Predictions in the months and days before the iPhone 4S was launched in October show that the Apple sites could not win many accuracy contests.
After Apple defied history by not launching a new iPhone at a developers’ conference in June, rumor and news sites reported about the iPhone 5 release date being delayed until between August and September. DigiTimes reported about an upcoming iPhone 5 with a curved glass screen. AppleInsider said that Apple was evaluationg a new iPhone with a slideout keyboard. BGR and This is my Next reported in June about an overhauled design for the iPhone 5. The New York Times, citing an unnamed Apple employee, said that the new iPhone would be “fairly different” from the previous generation iPhone. MacRumors reported about an elongated home button while BGR reported about an iPhone without the home button. In September, Reuters, Bloomberg and other reputable sites reported about two models being prepared by Apple — the iPhone 5 and a budget-priced, 8-GB model of the iPhone 4.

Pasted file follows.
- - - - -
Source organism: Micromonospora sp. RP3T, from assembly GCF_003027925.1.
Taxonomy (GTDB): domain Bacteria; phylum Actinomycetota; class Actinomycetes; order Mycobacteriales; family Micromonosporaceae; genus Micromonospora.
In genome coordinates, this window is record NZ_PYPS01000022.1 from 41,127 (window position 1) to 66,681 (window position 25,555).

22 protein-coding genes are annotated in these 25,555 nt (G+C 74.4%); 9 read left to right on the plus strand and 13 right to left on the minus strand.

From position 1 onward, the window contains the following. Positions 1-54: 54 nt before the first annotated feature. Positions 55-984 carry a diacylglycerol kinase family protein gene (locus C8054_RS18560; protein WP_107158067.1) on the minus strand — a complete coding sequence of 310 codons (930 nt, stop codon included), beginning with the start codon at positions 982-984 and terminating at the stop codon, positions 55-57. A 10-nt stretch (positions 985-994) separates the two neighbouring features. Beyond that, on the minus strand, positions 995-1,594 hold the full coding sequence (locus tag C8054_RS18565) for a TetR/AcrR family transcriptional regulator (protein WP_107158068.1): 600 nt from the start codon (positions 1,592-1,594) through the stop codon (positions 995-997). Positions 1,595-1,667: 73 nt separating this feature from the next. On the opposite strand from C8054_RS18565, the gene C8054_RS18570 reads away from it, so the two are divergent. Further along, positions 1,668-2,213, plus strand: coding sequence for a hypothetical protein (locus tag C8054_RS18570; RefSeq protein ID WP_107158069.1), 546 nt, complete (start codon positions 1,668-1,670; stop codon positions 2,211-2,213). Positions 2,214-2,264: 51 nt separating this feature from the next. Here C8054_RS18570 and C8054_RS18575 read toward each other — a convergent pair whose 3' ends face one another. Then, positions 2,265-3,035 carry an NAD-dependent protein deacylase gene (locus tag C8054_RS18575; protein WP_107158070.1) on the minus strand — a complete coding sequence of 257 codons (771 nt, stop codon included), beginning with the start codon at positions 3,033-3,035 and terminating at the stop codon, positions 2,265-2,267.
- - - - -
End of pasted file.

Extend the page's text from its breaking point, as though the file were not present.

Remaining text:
So what did Apple’s Tim Cook show in the Apple’s “Let’s Talk iPhone” event?
Steve Jobs‘ successor touted a new iPhone that is not aesthetically different from Apple’s best selling smartphone, the iPhone 4. Inside it was all new — the new phone, called iPhone 4S, features, among others, a faster processor, an 8 megapixel camera, and a built-in digital assistant, called Siri. Apple newest iPhone did not have a new design, retained the 3.5-inch display (didn’t take the 4-inch-plus screens of the Galaxy S 2 and the Droid), had no NFC chips and didn’t use 4G LTE technology.
Of course many sites got it right with certain features. But even a broken clock is right twice a day. The so called experts didn’t need Nostradamus’ forecasting skills or any complex calculations to get them right.